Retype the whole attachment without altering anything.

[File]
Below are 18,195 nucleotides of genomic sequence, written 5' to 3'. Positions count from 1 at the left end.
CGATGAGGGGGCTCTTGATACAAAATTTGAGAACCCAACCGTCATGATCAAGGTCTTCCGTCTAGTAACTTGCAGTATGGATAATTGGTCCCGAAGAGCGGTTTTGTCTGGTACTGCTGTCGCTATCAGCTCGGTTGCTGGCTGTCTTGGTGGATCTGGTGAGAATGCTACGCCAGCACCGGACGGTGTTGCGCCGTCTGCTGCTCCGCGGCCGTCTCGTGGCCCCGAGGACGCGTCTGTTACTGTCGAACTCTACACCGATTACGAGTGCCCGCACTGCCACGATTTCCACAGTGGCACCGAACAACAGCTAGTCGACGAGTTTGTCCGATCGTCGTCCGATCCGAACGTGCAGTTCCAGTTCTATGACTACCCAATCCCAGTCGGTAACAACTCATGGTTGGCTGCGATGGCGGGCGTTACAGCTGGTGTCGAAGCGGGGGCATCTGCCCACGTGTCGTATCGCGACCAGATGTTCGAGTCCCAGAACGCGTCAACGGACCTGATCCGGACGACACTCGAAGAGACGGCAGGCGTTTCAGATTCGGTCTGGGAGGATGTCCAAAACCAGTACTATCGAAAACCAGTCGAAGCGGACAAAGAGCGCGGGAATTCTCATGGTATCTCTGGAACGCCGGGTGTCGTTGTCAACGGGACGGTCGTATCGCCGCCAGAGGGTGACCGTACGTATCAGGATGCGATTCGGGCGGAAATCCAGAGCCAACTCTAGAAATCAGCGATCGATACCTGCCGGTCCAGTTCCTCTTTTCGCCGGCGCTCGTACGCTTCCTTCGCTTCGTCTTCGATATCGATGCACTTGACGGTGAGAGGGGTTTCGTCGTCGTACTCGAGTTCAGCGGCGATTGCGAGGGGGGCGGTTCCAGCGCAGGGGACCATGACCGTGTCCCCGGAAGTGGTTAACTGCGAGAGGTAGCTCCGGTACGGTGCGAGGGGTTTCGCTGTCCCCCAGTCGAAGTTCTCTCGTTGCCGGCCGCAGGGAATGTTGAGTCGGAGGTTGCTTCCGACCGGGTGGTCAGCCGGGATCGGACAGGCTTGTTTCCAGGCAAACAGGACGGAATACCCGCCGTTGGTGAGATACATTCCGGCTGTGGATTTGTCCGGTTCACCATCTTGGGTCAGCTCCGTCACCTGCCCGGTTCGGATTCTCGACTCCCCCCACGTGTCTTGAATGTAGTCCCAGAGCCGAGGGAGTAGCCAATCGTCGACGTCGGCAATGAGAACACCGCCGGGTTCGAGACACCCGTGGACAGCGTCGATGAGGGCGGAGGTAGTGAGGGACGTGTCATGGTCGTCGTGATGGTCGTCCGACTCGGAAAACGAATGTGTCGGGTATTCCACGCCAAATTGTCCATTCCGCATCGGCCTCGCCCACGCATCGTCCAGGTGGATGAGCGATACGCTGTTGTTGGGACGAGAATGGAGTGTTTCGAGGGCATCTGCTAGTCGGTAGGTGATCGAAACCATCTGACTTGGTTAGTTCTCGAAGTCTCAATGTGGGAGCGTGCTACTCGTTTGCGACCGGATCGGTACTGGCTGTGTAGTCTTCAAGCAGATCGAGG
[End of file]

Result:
Below are 18,195 nucleotides of genomic sequence, written 5' to 3'. Positions count from 1 at the left end.
CGATGAGGGGGCTCTTGATACAAAATTTGAGAACCCAACCGTCATGATCAAGGTCTTCCGTCTAGTAACTTGCAGTATGGATAATTGGTCCCGAAGAGCGGTTTTGTCTGGTACTGCTGTCGCTATCAGCTCGGTTGCTGGCTGTCTTGGTGGATCTGGTGAGAATGCTACGCCAGCACCGGACGGTGTTGCGCCGTCTGCTGCTCCGCGGCCGTCTCGTGGCCCCGAGGACGCGTCTGTTACTGTCGAACTCTACACCGATTACGAGTGCCCGCACTGCCACGATTTCCACAGTGGCACCGAACAACAGCTAGTCGACGAGTTTGTCCGATCGTCGTCCGATCCGAACGTGCAGTTCCAGTTCTATGACTACCCAATCCCAGTCGGTAACAACTCATGGTTGGCTGCGATGGCGGGCGTTACAGCTGGTGTCGAAGCGGGGGCATCTGCCCACGTGTCGTATCGCGACCAGATGTTCGAGTCCCAGAACGCGTCAACGGACCTGATCCGGACGACACTCGAAGAGACGGCAGGCGTTTCAGATTCGGTCTGGGAGGATGTCCAAAACCAGTACTATCGAAAACCAGTCGAAGCGGACAAAGAGCGCGGGAATTCTCATGGTATCTCTGGAACGCCGGGTGTCGTTGTCAACGGGACGGTCGTATCGCCGCCAGAGGGTGACCGTACGTATCAGGATGCGATTCGGGCGGAAATCCAGAGCCAACTCTAGAAATCAGCGATCGATACCTGCCGGTCCAGTTCCTCTTTTCGCCGGCGCTCGTACGCTTCCTTCGCTTCGTCTTCGATATCGATGCACTTGACGGTGAGAGGGGTTTCGTCGTCGTACTCGAGTTCAGCGGCGATTGCGAGGGGGGCGGTTCCAGCGCAGGGGACCATGACCGTGTCCCCGGAAGTGGTTAACTGCGAGAGGTAGCTCCGGTACGGTGCGAGGGGTTTCGCTGTCCCCCAGTCGAAGTTCTCTCGTTGCCGGCCGCAGGGAATGTTGAGTCGGAGGTTGCTTCCGACCGGGTGGTCAGCCGGGATCGGACAGGCTTGTTTCCAGGCAAACAGGACGGAATACCCGCCGTTGGTGAGATACATTCCGGCTGTGGATTTGTCCGGTTCACCATCTTGGGTCAGCTCCGTCACCTGCCCGGTTCGGATTCTCGACTCCCCCCACGTGTCTTGAATGTAGTCCCAGAGCCGAGGGAGTAGCCAATCGTCGACGTCGGCAATGAGAACACCGCCGGGTTCGAGACACCCGTGGACAGCGTCGATGAGGGCGGAGGTAGTGAGGGACGTGTCATGGTCGTCGTGATGGTCGTCCGACTCGGAAAACGAATGTGTCGGGTATTCCACGCCAAATTGTCCATTCCGCATCGGCCTCGCCCACGCATCGTCCAGGTGGATGAGCGATACGCTGTTGTTGGGACGAGAATGGAGTGTTTCGAGGGCATCTGCTAGTCGGTAGGTGATCGAAACCATCTGACTTGGTTAGTTCTCGAAGTCTCAATGTGGGAGCGTGCTACTCGTTTGCGACCGGATCGGTACTGGCTGTGTAGTCTTCAAGCAGATCGAGG